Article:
Private rental prices paid by tenants in the UK rose by 1.3% in the 12 months to September 2019, unchanged since May 2019.
In England, private rental prices grew by 1.3%, Wales experienced growth of 1.2%, while in Scotland private rental prices increased by 0.8% in the 12 months to September 2019.
London private rental prices rose by 0.9% in the 12 months to September 2019.
The Index of Private Housing Rental Prices (IPHRP) measures the change in the price tenants face when renting residential property from private landlords, thereby allowing a comparison between the prices tenants are charged in the current month as opposed to the same month in the previous year. The index does not only measure the change in newly advertised rental prices, but reflects price changes for all private rental properties.
The IPHRP is constructed using administrative data. That is, the index makes use of data that are already collected for other purposes to estimate rental prices. The sources of private rental prices are Valuation Office Agency (VOA), Scottish Government (SG), Welsh Government (WG) and Northern Ireland Housing Executive (NIHE). All these organisations deploy rental officers to collect the price paid for privately rented properties. Data for Northern Ireland also include data provided by propertynews.com. Annually, over 450,000 private rents prices are collected in England, 30,000 in Wales, 25,000 in Scotland and 15,000 in Northern Ireland. The sources of expenditure weights are the Ministry of Housing, Communities and Local Government (MHCLG), Scottish Government, Welsh Government, Northern Ireland Housing Executive and the VOA.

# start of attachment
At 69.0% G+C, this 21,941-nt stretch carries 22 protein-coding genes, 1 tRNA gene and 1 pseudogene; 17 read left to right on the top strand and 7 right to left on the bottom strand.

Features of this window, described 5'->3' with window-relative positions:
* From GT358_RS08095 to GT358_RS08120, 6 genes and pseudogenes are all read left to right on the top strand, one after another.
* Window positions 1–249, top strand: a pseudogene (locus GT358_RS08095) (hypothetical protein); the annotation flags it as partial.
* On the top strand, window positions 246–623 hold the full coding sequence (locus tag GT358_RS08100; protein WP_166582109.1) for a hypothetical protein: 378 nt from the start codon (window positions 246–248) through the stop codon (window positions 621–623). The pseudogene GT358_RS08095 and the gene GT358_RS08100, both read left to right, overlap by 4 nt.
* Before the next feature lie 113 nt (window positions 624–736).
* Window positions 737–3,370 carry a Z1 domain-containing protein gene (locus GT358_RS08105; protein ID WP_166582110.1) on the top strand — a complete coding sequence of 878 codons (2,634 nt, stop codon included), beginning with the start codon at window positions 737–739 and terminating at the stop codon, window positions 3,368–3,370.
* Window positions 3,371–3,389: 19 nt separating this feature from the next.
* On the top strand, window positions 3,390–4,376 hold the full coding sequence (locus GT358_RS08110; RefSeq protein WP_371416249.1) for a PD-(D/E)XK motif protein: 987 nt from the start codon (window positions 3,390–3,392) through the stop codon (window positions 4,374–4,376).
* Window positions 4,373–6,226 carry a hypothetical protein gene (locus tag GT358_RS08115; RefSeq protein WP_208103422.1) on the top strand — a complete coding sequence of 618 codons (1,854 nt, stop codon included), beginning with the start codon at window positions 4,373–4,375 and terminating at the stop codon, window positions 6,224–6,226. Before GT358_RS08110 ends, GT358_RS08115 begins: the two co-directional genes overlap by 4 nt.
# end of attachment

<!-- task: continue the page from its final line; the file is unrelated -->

IPHRP is released as an Experimental Statistic. While the methodology (PDF, 2.41MB) for IPHRP is final, Northern Ireland data were previously excluded from the price index. We have since worked with the Northern Ireland Housing Executive to secure private rental data for Northern Ireland with results first published in our September 2018 release on 19 September 2018. We have also used these data to improve the coverage of IPHRP to that of the UK, which was published for the first time in our September 2018 release on 17 October 2018.Back to table of contents
Private rental prices paid by tenants in the UK increased by 1.3% in the 12 months to September 2019, unchanged since May 2019. For example, a property that was rented for £500 per month in September 2018, which saw its rent increase by the average rate in the UK, would be rented for £506.50 in September 2019. Growth in private rental prices paid by tenants in the UK generally slowed since the beginning of 2016, driven mainly by a slowdown in London over the same period. Rental growth has started to pick up since the end of 2018, driven by strengthening growth in London.
Rental prices for the UK excluding London increased by 1.5% in the 12 months to September 2019, unchanged since January 2019 (Figure 1). London private rental prices increased by 0.9% in the 12 months to September 2019.
The Royal Institution of Chartered Surveyors’ (RICS’s) September 2019 Residential Market Survey reported that demand from prospective tenants has risen for an eighth month in a row. Alongside this, landlord instructions continue to decline.
The Association of Residential Letting Agents (ARLA) reported in their Private Rented Sector Report for August 2019 that demand from prospective tenants increased while the number of landlords exiting the market remained the same.
These supply and demand pressures can take time to feed through to the Index of Private Housing Rental Prices (IPHRP), which reflects price changes for all private rental properties, rather than only newly advertised rental properties. Focusing on the long-term trend, between January 2015 and September 2019, private rental prices in the UK increased by 8.0% (Figure 2).
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In England, private rental prices grew by 1.3% in the 12 months to September 2019, unchanged from August 2019. When London is excluded from England, privately rented properties increased by 1.5% in the 12 months to September 2019.
Private rental prices in Wales grew by 1.2% in the 12 months to September 2019, unchanged from August 2019.